Posted by MEChA de Northwestern on Friday, October 30, 2015


Another Greek InterVarsity staffer, Paula Frances Price at the University of Georgia, wrote a post two weeks ago framed as an FAQ about “culture vs. costume” on Halloween. It suggests that InterVarsity’s politically correct advice is the heart of the Christian gospel.

“Pursuing understanding and reconciliation across cultural and racial lines is a crucial way that we love others and therefore, love God,” Price wrote. “If we care about loving God and loving others, mischaracterizing cultures through costume or engaging in thoughtless stereotypes … belittles the richness of God’s people” and creates “disunity and division.”

Stop trying to satisfy ‘basement-dwelling keyboard warrior’ types

Not all Greek life participants see the issue the same as Greek InterVarsity and NIC.

Popular fraternity news and opinion site Total Frat Move, which was criticized in the NIC Halloween post for perpetuating allegedly offensive stereotypes, ridiculed the Halloween guidelines as well as the whole notion of cultural appropriation.

“To toss out incredibly general descriptive terms such as ‘funny, ironic, and trendy’ as costumes you should avoid [as NIC did] is taking this ridiculousness to a level of sensitivity that is completely unnecessary for the vast majority of the population,” TFM writer Bogey Wells wrote.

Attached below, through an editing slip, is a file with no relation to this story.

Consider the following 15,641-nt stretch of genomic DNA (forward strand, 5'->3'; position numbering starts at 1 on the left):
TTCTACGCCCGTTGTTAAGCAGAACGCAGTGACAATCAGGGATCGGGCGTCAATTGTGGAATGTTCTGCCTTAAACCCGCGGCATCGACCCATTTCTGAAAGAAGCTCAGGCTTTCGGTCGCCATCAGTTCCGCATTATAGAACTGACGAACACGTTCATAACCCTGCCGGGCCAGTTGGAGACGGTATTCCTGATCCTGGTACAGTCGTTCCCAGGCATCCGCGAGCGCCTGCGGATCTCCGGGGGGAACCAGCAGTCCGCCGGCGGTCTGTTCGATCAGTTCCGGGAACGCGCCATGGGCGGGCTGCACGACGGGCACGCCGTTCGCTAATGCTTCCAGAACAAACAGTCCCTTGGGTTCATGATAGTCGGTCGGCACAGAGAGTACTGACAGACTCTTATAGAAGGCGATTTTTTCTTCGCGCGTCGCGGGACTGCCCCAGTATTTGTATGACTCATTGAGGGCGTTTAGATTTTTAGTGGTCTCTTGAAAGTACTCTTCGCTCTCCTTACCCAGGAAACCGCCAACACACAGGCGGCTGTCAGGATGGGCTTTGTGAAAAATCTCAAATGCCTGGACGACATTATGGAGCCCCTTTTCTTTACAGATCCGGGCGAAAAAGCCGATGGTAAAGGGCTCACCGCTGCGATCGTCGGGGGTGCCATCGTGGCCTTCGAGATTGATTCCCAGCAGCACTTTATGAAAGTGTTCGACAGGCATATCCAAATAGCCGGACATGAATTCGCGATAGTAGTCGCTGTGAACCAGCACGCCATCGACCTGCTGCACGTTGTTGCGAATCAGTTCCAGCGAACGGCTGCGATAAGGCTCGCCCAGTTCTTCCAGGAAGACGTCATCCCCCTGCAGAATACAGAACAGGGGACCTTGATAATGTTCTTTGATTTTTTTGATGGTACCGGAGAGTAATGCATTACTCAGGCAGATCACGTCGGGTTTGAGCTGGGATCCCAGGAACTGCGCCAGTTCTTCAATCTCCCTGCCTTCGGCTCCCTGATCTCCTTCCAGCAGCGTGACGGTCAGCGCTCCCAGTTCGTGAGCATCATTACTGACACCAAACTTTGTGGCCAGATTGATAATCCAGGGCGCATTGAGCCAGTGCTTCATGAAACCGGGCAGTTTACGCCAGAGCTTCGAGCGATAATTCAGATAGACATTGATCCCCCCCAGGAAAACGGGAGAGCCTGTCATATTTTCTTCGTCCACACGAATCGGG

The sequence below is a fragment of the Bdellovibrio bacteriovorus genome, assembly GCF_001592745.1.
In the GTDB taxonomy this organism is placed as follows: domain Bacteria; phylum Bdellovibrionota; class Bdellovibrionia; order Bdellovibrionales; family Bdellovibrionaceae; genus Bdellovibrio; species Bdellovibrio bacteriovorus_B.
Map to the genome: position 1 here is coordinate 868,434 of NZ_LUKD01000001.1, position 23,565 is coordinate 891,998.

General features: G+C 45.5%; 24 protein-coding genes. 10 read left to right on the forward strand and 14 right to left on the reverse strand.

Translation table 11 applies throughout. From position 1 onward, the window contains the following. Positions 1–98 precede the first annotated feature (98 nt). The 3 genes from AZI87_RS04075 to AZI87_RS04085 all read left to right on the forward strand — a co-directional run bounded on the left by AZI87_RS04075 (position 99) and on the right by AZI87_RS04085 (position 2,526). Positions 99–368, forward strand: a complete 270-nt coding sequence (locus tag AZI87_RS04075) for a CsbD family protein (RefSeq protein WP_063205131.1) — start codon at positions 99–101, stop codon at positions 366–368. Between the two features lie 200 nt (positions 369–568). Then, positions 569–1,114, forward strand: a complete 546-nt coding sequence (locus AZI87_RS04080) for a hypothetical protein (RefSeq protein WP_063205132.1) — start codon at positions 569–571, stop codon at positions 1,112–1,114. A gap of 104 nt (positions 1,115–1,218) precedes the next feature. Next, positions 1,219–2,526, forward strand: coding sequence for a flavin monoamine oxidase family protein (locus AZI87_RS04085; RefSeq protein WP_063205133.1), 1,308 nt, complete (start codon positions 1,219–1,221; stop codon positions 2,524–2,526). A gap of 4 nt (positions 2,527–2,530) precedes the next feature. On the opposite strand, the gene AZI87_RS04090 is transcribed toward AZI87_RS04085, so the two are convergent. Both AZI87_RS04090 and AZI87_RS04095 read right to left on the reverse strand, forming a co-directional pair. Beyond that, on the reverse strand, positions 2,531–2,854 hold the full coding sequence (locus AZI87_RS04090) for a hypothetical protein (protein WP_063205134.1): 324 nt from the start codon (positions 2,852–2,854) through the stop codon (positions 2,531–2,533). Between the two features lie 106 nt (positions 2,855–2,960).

“According to the NIC, your creativity should only be shown as long as a basement-dwelling, keyboard warrior won’t contact nationals and bitch,” Wells wrote, referring to those who complain to fraternities’ national organizations in a bid to get their chapters punished.

Talk show host and liberal provocateur Bill Maher also called on “politically correct liberals to stop ruining Halloween” on his HBO program Friday.

Posters at other universities aim to guide students on what they should and should not wear for Halloween as well.

The radical Hispanic group MEChA at Northwestern University shares its “Is Your Costume Racist?” poster each year, while Duke University’s Center for Multicultural Affairs created a whole album of costumes that supposedly offend nonwhite students, using the hashtag #OurCulturesAreNotCostumes.

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IMAGE: betto rodrigues/Shutterstock, Greek InterVarsity

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About the Author
Matt Lamb graduated in May 2015 from Loyola University-Chicago, where he majored in political science, and minored in economics and Catholic Studies. There, he was also an active member of Loyola Students for Life and Loyola College Republicans, and wrote for The Loyola Phoenix. He is currently a graduate student at the University of Nebraska-Omaha. His work for The College Fix has been featured by National Review, Fox News, New York Times, and several other news outlets. He currently works as a Field Coordinator for Turning Point USA.